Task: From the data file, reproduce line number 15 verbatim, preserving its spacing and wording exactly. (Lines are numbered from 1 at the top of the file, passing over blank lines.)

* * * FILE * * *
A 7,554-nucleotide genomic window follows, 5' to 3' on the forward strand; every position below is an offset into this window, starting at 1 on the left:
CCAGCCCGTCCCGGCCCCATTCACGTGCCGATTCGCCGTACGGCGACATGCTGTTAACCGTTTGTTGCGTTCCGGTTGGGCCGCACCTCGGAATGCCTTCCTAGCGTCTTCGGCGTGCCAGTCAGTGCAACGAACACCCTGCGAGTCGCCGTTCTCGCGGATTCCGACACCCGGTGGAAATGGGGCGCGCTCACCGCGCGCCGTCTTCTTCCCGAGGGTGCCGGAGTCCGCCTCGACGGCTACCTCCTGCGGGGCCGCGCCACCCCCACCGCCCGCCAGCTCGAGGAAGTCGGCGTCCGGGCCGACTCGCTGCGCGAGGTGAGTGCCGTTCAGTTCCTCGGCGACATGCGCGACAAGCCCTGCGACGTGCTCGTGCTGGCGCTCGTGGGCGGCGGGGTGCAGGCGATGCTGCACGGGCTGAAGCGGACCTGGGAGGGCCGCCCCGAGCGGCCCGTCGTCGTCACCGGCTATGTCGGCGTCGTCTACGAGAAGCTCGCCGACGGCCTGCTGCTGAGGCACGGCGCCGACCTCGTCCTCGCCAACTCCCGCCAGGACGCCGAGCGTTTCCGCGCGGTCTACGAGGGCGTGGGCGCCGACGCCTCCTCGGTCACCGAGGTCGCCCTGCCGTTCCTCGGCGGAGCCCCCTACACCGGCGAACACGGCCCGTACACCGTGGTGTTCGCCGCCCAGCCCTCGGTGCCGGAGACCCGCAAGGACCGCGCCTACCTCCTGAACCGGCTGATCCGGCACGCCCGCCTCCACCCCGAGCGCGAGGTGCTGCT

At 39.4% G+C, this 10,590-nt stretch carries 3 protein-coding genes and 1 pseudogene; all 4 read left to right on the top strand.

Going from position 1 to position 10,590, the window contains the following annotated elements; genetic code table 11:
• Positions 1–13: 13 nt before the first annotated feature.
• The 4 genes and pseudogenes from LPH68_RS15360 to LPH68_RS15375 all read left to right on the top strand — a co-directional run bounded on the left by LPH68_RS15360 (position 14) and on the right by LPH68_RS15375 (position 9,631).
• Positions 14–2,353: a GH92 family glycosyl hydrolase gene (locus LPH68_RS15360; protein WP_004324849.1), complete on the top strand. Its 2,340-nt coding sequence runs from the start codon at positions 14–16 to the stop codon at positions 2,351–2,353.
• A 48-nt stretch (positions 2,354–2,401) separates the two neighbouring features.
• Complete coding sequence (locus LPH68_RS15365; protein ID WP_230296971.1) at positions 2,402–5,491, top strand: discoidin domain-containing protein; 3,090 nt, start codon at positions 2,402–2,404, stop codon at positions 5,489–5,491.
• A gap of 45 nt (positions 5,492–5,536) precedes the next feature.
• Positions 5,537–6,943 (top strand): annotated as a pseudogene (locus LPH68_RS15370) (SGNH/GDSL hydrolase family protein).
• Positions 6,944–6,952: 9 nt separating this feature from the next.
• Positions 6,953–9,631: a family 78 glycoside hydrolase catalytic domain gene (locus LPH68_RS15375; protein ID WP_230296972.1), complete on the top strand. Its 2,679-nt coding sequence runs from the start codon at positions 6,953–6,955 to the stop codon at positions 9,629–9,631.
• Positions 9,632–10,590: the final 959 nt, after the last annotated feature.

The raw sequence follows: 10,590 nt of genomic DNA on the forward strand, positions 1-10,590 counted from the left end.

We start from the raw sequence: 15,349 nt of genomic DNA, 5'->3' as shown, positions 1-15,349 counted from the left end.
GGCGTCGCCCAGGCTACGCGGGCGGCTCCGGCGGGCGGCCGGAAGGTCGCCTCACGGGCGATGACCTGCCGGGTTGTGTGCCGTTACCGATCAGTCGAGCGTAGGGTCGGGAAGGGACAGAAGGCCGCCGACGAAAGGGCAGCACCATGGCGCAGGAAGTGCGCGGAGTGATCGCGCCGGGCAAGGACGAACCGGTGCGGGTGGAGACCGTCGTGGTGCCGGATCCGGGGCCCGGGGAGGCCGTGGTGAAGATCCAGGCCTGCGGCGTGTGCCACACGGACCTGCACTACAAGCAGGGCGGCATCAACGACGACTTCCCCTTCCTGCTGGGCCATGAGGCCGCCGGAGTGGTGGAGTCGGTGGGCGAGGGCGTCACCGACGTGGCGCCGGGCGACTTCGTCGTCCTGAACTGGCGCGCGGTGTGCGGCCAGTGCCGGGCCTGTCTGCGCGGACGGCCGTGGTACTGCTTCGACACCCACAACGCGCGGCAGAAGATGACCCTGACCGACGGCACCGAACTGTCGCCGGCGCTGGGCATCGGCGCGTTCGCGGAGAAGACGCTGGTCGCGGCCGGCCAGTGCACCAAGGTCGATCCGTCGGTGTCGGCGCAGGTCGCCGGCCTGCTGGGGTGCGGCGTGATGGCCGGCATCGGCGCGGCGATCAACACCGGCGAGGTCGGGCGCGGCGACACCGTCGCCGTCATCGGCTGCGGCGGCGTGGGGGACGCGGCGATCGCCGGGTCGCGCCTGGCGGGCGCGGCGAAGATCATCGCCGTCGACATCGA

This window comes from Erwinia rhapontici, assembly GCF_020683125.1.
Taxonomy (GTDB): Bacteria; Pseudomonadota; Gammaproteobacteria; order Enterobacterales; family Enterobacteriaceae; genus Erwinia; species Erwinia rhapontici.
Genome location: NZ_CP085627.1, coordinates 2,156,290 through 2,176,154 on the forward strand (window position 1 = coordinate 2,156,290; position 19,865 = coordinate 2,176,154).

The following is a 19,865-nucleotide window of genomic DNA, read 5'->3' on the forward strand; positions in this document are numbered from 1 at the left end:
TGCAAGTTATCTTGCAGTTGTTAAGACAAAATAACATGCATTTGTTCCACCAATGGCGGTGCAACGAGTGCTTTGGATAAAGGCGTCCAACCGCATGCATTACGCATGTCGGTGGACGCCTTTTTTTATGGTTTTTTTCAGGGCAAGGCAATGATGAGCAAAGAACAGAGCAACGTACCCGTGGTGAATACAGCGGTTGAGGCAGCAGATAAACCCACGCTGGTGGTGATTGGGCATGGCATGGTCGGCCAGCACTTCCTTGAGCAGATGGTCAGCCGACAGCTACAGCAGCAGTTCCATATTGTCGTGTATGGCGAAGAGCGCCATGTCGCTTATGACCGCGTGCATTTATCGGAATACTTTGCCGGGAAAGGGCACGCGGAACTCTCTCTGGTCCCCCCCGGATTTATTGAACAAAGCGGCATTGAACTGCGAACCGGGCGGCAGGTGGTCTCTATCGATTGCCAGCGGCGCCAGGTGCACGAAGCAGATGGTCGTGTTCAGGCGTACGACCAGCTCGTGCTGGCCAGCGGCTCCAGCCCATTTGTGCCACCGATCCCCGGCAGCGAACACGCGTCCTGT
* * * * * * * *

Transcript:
The raw sequence follows: 10,590 nt of genomic DNA on the forward strand, positions 1-10,590 counted from the left end.